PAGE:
Understanding the Racial Differences in Parenting Styles in the United States: An Analysis of Juvenile Delinquency and Parenting Styles in Nigeria

Bamidele Andrew Odubote, University of Minnesota

Parenting styles have often been associated with delinquency. Parenting styles that include high levels of parent-child communication, modest and complimentary amounts of control and independence (authoritative) have been associated with positive adolescent outcomes (Baumrind 1971; Maccoby & Martin 1983). Conversely, more restrictive parenting styles with high levels of control and little independence (authoritarian) have been associated with delinquency (Baumrind 19761).

Family policies in the United States have often been based on these studies, recommending authoritative parenting style at the expense of authoritarian parenting style with little sensitivity to critical cultural distinctions. Contrary to family policies in the United States, literature has suggested that parental strictness (authoritarian style) is linked to positive child outcome among racial minority families most especially African Aerican and Chinese families (Lin & Fu 1990; Chao 1994). Some studies have claimed that authoritarian parenting style among Arican Americans is a survival strategy adopted by the group to cope with its environment and racial status (Brofenbrenner 19769; Ogbu 1981). Some other studies however suggest that this parenting style is a heritage from their African origin (Dobson 1975, 1977; McAdoo 1997). These studies are however speculative, with relatively olittle empirical evidence.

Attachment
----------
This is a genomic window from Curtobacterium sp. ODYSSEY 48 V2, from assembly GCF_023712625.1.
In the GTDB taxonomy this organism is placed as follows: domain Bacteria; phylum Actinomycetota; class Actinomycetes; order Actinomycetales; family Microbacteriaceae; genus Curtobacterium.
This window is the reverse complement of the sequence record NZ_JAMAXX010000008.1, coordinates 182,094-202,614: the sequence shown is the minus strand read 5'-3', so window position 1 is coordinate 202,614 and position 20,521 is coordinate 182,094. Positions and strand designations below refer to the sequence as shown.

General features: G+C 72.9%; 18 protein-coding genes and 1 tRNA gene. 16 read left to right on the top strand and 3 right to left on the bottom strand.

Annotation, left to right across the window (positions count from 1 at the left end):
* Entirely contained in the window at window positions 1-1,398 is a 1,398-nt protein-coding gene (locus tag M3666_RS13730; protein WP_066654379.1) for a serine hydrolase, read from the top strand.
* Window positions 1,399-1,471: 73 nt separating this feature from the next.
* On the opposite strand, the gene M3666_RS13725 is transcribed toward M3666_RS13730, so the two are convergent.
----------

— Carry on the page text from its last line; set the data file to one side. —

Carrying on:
This study is an empirical research of the influence of parenting style on juvenile delinquency in an African country. This study would among other things test whether the theoretical model of parenting styles outlined by Baumrind (1971) represents the relationship of family variables to delinquency only for American families, or whether the model is more generally applicable across diverse populations. I hypothesize that the authoritarian style is not related to delinquency in the African context and that it may in fact have beneficial effects for youths in Nigeria. This proposition is tested using a secondary dataset on European and African American adolescents titled Maryland Adolescent Growth in Context and a primnary data this investigator collected from 479 Nigerian adolescents and their parents in 2002.

(Return to Program Resources)

Updated 05/20/2006